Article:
More than 86 percent of students in Maryland are earning diplomas within four years, a record-high graduation rate for the state, according to data released Tuesday. Maryland state officials celebrated the achievement, noting that the rate has risen more than four percentage points since 2010.
I stayed away from my country for 11 years, raising my three daughters in the calm and safety of Canada. I decided I could not let everything my husband tried to achieve be forgotten or destroyed. When I landed back in Mogadishu, I was amazed by what I saw. And what shocked me most was what had happened to women.
Last night, BlackVoices.com attended the opening of Lincoln Center Theater's production of John Guare's new play, 'A Free Man of Color,' directed by George C. Wolfe and starring Tony, Emmy and Golden Globe Award-winning actor Jeffrey Wright and rapper Mos Def.
The cast also features Yao Ababio Peter Bartlett, Nicole Beharie, Arnie Burton, Rosal Colón, Veanne Cox, Paul Dano, Sara Gettelfinger, Derric Harris, Justina Machado, Joseph Marcell, John McMartin, Nick Mennell, Teyonnah Parris, Postell Pringle, Esau Pritchett, Brian Reddy, Reg Rogers, Triney Sandoval, Robert Stanton, Wendy Rich Stetson, Jerome Stigler, Senfaub Stoney and David Emerson Toney.
Notabables in attendance included Ben Stiller, Stockard Channing, S. Epatha Merkerson, Lynn Whitfield, producer Stephen C. Byrd, Andre Harrell, Rosie Perez and the singing group Sweet Honey in the Rock.
'A Free Man of Color,' is a freewheeling epic set in 19th-century New Orleans. Jacques Cornet, the title character (played by Wright), is a new-world Don Juan and the wealthiest inhabitant of this sexually charged and racially progressive city. Jacques thinks all is well in his paradise until history intervenes, setting off a chain of events that no one, much less this free man of color, realizes is about to splinter the world.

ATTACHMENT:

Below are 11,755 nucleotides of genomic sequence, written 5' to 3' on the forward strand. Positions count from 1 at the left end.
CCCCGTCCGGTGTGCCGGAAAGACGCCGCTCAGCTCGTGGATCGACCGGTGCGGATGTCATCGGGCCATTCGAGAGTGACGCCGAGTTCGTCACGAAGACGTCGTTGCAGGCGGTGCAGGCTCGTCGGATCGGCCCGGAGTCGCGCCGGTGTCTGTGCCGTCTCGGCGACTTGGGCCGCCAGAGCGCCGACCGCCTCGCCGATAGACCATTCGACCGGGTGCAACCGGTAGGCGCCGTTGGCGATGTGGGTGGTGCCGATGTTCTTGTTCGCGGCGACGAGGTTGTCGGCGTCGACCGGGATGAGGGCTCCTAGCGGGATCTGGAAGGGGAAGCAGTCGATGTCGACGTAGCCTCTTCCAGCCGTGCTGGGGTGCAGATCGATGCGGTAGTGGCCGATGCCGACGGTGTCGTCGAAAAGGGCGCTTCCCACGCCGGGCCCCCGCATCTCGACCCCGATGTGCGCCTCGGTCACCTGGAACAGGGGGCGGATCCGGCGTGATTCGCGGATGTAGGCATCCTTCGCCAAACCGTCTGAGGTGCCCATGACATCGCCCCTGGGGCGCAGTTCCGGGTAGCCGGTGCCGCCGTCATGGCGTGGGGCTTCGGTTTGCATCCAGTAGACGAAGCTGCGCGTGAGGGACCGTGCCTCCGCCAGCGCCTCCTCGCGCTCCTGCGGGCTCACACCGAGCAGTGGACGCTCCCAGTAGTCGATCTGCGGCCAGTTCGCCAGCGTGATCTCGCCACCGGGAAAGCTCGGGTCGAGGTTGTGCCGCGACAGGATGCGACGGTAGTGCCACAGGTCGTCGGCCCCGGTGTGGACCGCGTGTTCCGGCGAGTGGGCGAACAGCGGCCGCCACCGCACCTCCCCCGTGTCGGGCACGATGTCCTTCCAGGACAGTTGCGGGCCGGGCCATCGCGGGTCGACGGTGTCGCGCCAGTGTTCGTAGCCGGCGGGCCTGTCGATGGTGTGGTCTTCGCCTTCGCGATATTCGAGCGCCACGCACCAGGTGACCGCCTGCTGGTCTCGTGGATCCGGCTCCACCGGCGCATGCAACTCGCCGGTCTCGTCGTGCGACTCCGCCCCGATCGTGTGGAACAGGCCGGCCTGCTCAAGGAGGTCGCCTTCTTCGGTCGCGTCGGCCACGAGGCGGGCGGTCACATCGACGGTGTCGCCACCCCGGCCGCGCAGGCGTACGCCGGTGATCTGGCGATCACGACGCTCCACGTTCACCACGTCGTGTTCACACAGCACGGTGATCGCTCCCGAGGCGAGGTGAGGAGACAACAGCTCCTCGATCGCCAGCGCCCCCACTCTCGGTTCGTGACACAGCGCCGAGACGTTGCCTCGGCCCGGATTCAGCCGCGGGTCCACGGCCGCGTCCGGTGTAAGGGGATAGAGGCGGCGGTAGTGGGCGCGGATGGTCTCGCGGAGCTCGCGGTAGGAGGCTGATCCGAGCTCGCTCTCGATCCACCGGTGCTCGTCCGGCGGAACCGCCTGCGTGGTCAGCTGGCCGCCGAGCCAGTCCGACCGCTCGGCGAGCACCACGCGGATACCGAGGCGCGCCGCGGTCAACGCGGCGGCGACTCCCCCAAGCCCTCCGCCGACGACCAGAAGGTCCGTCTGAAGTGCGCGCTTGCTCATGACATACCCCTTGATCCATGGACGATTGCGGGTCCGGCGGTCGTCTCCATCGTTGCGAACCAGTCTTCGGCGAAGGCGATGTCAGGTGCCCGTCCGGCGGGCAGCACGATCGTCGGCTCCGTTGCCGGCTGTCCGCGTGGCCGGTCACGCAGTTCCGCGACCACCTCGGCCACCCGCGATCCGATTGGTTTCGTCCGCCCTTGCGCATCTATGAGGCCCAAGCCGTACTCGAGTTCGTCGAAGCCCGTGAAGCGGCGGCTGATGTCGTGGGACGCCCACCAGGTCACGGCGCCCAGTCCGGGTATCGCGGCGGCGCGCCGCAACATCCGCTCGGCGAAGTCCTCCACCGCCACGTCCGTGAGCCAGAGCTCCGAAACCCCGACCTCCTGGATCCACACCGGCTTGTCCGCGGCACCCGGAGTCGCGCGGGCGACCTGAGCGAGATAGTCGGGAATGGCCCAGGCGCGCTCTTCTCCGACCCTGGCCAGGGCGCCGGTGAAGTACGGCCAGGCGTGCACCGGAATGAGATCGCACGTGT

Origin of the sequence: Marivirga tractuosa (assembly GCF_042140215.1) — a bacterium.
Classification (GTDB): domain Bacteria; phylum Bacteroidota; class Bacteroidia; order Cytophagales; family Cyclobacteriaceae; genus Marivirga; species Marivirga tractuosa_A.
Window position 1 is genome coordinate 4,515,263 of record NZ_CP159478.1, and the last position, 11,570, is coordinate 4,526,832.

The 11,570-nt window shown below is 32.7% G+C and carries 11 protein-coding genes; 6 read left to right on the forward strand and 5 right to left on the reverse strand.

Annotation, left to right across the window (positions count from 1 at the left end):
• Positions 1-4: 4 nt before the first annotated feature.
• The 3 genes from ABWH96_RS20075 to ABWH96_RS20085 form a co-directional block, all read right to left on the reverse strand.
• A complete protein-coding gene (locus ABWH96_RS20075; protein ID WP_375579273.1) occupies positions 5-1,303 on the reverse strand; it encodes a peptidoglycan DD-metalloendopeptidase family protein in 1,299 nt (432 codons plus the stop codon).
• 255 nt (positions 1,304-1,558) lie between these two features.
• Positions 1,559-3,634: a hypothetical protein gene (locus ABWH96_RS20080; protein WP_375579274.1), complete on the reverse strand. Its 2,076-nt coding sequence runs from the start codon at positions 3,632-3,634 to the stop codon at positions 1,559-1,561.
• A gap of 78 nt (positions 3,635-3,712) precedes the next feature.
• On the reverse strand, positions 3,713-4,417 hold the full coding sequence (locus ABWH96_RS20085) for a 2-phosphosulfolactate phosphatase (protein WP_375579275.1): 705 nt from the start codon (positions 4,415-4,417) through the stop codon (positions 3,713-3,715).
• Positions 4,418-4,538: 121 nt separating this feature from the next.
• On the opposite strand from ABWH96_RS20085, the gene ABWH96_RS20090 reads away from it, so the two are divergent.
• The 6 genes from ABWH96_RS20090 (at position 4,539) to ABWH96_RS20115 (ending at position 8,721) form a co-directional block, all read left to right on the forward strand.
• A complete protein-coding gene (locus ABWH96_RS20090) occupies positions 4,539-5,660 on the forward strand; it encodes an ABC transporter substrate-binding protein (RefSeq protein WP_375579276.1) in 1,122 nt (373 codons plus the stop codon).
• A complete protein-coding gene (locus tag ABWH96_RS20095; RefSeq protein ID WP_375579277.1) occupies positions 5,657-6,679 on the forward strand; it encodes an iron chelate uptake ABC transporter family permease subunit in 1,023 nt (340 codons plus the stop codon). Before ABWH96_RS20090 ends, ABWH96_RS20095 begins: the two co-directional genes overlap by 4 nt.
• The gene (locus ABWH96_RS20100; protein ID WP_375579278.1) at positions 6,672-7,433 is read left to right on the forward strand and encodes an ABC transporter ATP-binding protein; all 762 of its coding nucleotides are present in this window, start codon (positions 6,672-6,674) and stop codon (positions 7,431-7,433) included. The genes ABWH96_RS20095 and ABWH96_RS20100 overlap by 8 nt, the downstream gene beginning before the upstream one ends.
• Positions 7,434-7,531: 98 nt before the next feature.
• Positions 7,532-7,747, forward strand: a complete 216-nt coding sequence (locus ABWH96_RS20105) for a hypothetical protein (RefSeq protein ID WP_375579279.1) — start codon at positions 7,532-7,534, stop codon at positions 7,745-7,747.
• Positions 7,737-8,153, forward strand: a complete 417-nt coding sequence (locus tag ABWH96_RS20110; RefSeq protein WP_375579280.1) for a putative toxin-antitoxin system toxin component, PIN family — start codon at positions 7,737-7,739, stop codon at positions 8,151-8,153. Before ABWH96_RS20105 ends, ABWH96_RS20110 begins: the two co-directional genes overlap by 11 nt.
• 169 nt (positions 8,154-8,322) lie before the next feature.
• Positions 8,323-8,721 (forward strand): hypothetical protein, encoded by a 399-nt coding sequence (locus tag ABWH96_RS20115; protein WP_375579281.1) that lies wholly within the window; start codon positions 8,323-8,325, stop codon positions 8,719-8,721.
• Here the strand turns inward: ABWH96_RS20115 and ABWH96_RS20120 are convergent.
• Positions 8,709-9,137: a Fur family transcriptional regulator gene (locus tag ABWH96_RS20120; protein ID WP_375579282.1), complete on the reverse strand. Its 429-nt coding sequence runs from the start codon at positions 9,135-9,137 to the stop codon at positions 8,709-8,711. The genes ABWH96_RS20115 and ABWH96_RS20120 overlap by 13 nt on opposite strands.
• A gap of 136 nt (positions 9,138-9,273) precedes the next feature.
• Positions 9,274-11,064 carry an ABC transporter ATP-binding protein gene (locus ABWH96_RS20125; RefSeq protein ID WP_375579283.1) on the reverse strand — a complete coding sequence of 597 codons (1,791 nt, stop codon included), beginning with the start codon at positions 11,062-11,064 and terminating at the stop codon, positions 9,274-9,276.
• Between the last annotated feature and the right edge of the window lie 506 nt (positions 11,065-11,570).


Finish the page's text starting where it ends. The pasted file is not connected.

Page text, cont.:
For Wright, who won a Tony Award for his portrayal of a gay nurse forced to take care of a homophobic Roy Cohn as he lay dying from AIDS in Tony Kushner's 1994 award-winning play 'Angels in America,' it's a return to stage after performing with Mos Def in 2002's 'Topdog/Underdog.'
"It's great to be back on stage," he told BlackVoices.com. "
This play has really rekindled my passion for acting because it's such a nightly challenge; it requires my entire focus, so I feel great. John Guare wrote a brilliant piece, and it needed to be fully realized. We were waiting for the right opportunity to do that. Lincoln Center provided an incredible, nurturing environment to allow that to happen."
Both Wright and Mos Def talked about their fondness for one another and about making sure the show has a meaningful impact.
JW: I love Mos, and it's easier than 'Topdog' because in that play he was my brother and in this play, he's my slave. That makes for an easier dynamic. As for the show, we are all inspired to be free people of color, so I don't think there's anything more that needs to be said. This is a play about who we are as Americans and as African Americans. It's a play that wraps its arms around the complexity of our history, our past and our present, so folks should come to see it.
Mos Def: Jeffrey's a friend, a mentor and a good guy. Doing the play is challenging, but very rewarding. I hope it's as rewarding for the audience as it is for the company.
Joseph Marcell, Wendy Rich Stetson & David Emerson Toney
Peter Bartlett, Justina Machado & John Guare
George C. Wolfe & Rosie Perez
Jerome Stigler, Reg Rogers & Derric Harris
Esau Pritchett & wife
Lynn Whitfield and Stephen C. Byrd, producer of 'Cat on a Hot Tin Roof'